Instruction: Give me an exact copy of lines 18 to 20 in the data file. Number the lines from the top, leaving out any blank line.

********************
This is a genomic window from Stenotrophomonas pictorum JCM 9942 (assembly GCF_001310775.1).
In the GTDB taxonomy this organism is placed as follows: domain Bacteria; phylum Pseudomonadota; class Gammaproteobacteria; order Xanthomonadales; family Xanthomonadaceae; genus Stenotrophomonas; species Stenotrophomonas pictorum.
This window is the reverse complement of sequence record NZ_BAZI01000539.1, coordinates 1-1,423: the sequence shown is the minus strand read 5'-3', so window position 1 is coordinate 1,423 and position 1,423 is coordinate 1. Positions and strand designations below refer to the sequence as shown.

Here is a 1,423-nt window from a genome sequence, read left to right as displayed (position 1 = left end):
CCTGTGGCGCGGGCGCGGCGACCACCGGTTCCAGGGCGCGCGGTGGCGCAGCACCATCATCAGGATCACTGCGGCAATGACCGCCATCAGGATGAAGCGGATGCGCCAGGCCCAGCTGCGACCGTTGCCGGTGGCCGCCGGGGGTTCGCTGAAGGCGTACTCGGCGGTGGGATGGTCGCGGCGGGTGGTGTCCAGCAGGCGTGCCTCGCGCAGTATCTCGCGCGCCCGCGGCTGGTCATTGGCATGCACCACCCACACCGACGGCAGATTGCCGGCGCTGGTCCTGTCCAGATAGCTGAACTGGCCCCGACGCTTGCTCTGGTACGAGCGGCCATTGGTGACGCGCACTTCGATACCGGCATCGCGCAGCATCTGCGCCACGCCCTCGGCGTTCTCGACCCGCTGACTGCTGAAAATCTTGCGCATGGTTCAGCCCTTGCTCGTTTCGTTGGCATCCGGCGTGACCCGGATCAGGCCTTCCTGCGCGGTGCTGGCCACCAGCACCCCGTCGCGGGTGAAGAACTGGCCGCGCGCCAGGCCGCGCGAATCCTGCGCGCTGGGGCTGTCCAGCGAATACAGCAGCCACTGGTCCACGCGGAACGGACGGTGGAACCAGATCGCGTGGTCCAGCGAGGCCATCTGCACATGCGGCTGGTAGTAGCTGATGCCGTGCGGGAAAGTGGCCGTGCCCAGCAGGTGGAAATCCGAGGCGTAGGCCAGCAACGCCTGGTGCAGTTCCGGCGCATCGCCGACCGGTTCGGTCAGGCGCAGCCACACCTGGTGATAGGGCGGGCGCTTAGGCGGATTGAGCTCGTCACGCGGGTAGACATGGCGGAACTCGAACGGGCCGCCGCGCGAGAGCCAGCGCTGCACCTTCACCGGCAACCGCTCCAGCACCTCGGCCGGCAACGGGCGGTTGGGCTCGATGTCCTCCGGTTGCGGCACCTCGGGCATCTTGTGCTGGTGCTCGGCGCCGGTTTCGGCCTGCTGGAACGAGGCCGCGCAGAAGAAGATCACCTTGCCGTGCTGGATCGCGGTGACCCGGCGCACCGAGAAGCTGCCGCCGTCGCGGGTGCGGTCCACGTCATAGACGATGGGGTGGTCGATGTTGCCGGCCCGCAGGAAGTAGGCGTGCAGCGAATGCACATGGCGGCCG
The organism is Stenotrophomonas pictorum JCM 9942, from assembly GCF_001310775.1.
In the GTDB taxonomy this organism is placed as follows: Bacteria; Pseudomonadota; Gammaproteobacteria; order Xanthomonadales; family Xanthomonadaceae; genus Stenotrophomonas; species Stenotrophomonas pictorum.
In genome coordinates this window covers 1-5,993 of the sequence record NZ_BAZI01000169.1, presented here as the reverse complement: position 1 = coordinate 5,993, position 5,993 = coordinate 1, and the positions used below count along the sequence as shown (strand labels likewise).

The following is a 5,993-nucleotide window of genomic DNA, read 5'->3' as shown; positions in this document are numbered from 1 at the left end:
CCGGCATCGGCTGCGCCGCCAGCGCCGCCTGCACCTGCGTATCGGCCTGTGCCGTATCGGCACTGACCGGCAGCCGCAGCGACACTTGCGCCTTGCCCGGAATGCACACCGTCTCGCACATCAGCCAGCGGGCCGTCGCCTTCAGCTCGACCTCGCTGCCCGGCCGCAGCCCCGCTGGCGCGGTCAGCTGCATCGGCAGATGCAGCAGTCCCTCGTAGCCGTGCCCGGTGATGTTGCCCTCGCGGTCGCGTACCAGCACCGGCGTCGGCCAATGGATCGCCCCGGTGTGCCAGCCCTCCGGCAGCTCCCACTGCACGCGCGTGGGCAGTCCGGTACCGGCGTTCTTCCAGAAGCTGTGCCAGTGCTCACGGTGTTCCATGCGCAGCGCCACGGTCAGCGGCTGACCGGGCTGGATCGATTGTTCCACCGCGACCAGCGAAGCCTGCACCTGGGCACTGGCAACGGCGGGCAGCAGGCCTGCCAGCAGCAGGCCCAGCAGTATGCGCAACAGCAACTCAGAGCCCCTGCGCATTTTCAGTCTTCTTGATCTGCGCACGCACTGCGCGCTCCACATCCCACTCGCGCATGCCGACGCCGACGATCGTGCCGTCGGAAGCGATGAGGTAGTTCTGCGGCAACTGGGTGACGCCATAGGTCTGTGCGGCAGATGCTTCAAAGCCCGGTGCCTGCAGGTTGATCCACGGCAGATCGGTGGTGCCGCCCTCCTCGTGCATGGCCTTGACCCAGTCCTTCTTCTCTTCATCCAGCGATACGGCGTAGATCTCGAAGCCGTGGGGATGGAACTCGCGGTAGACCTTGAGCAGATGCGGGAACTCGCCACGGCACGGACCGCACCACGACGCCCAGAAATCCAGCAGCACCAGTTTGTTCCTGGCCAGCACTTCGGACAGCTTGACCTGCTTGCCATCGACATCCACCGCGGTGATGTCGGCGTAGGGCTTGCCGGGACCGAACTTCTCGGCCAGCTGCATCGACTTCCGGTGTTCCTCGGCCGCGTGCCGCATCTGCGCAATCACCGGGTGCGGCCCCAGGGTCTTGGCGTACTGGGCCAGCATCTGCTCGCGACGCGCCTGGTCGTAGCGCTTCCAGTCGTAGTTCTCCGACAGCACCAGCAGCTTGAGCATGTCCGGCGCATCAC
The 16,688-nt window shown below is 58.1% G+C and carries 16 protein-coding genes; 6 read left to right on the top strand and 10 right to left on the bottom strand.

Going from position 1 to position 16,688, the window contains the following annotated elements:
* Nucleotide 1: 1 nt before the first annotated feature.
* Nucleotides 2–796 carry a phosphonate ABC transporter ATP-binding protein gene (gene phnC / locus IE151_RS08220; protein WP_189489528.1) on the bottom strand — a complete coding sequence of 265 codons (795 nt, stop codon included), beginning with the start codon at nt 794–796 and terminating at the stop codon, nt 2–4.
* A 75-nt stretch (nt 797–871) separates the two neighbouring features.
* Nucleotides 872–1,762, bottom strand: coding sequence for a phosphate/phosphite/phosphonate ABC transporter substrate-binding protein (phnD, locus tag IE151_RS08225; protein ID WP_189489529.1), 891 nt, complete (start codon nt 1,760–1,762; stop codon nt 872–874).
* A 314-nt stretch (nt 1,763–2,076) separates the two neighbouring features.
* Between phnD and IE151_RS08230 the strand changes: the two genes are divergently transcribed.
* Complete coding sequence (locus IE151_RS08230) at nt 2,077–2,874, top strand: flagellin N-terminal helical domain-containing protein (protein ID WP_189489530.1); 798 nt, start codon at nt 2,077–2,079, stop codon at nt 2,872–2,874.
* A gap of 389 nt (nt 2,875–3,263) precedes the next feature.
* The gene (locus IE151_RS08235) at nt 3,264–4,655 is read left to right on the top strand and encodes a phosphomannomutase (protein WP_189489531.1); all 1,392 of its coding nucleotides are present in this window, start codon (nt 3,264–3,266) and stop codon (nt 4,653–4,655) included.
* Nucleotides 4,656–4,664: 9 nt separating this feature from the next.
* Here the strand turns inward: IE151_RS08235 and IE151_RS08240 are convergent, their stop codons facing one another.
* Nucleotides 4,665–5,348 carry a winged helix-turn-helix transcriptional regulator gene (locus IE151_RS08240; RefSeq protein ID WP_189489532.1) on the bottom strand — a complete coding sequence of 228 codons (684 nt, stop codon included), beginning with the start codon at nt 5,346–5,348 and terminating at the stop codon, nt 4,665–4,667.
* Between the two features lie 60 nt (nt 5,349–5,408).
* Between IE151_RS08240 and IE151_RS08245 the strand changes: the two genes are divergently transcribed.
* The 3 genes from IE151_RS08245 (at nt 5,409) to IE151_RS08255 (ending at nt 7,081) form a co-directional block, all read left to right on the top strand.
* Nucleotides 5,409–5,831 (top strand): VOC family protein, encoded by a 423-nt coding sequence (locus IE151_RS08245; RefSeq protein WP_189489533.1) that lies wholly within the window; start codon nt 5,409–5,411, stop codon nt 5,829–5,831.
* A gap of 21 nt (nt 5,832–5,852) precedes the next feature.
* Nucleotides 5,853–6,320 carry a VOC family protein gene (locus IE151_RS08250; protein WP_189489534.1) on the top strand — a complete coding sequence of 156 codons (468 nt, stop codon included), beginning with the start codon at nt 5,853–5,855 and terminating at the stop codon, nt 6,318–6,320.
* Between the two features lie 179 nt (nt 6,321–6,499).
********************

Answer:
* Between phnD and IE151_RS08230 the strand changes: the two genes are divergently transcribed.
* Complete coding sequence (locus IE151_RS08230) at nt 2,077–2,874, top strand: flagellin N-terminal helical domain-containing protein (protein ID WP_189489530.1); 798 nt, start codon at nt 2,077–2,079, stop codon at nt 2,872–2,874.
* A gap of 389 nt (nt 2,875–3,263) precedes the next feature.